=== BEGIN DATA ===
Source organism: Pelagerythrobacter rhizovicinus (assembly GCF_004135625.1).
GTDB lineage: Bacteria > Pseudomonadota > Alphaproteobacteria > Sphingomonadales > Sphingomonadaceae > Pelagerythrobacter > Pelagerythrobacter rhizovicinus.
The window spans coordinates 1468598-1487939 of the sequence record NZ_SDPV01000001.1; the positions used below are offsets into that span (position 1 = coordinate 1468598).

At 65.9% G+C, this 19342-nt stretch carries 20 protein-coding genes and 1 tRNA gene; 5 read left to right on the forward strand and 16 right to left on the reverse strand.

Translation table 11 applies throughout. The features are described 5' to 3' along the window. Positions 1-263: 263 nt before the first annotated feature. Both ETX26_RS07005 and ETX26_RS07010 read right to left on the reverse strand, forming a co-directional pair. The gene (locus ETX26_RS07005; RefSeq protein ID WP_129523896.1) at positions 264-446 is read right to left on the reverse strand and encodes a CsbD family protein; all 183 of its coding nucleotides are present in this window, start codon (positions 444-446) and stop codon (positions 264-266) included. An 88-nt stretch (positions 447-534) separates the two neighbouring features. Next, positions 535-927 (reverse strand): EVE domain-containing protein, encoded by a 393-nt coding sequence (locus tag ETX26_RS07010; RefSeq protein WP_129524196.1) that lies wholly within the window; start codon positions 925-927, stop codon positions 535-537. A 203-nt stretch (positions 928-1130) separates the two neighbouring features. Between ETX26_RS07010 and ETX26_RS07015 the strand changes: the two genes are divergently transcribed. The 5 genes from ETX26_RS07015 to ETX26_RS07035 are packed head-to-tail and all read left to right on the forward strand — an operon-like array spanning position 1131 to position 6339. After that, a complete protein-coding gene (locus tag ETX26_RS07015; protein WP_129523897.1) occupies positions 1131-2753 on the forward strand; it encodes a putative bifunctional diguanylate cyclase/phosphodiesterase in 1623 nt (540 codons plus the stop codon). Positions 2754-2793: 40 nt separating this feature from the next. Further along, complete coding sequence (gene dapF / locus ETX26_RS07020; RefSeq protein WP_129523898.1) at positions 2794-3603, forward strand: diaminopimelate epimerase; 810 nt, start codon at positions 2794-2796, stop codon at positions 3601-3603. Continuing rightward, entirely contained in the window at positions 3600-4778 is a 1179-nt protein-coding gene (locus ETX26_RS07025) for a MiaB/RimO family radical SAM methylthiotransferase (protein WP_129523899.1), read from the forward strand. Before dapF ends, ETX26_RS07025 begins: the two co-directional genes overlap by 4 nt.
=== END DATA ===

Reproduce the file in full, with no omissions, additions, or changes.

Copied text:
Source organism: Pelagerythrobacter rhizovicinus (assembly GCF_004135625.1).
GTDB lineage: Bacteria > Pseudomonadota > Alphaproteobacteria > Sphingomonadales > Sphingomonadaceae > Pelagerythrobacter > Pelagerythrobacter rhizovicinus.
The window spans coordinates 1468598-1487939 of the sequence record NZ_SDPV01000001.1; the positions used below are offsets into that span (position 1 = coordinate 1468598).

At 65.9% G+C, this 19342-nt stretch carries 20 protein-coding genes and 1 tRNA gene; 5 read left to right on the forward strand and 16 right to left on the reverse strand.

Translation table 11 applies throughout. The features are described 5' to 3' along the window. Positions 1-263: 263 nt before the first annotated feature. Both ETX26_RS07005 and ETX26_RS07010 read right to left on the reverse strand, forming a co-directional pair. The gene (locus ETX26_RS07005; RefSeq protein ID WP_129523896.1) at positions 264-446 is read right to left on the reverse strand and encodes a CsbD family protein; all 183 of its coding nucleotides are present in this window, start codon (positions 444-446) and stop codon (positions 264-266) included. An 88-nt stretch (positions 447-534) separates the two neighbouring features. Next, positions 535-927 (reverse strand): EVE domain-containing protein, encoded by a 393-nt coding sequence (locus tag ETX26_RS07010; RefSeq protein WP_129524196.1) that lies wholly within the window; start codon positions 925-927, stop codon positions 535-537. A 203-nt stretch (positions 928-1130) separates the two neighbouring features. Between ETX26_RS07010 and ETX26_RS07015 the strand changes: the two genes are divergently transcribed. The 5 genes from ETX26_RS07015 to ETX26_RS07035 are packed head-to-tail and all read left to right on the forward strand — an operon-like array spanning position 1131 to position 6339. After that, a complete protein-coding gene (locus tag ETX26_RS07015; protein WP_129523897.1) occupies positions 1131-2753 on the forward strand; it encodes a putative bifunctional diguanylate cyclase/phosphodiesterase in 1623 nt (540 codons plus the stop codon). Positions 2754-2793: 40 nt separating this feature from the next. Further along, complete coding sequence (gene dapF / locus ETX26_RS07020; RefSeq protein WP_129523898.1) at positions 2794-3603, forward strand: diaminopimelate epimerase; 810 nt, start codon at positions 2794-2796, stop codon at positions 3601-3603. Continuing rightward, entirely contained in the window at positions 3600-4778 is a 1179-nt protein-coding gene (locus ETX26_RS07025) for a MiaB/RimO family radical SAM methylthiotransferase (protein WP_129523899.1), read from the forward strand. Before dapF ends, ETX26_RS07025 begins: the two co-directional genes overlap by 4 nt.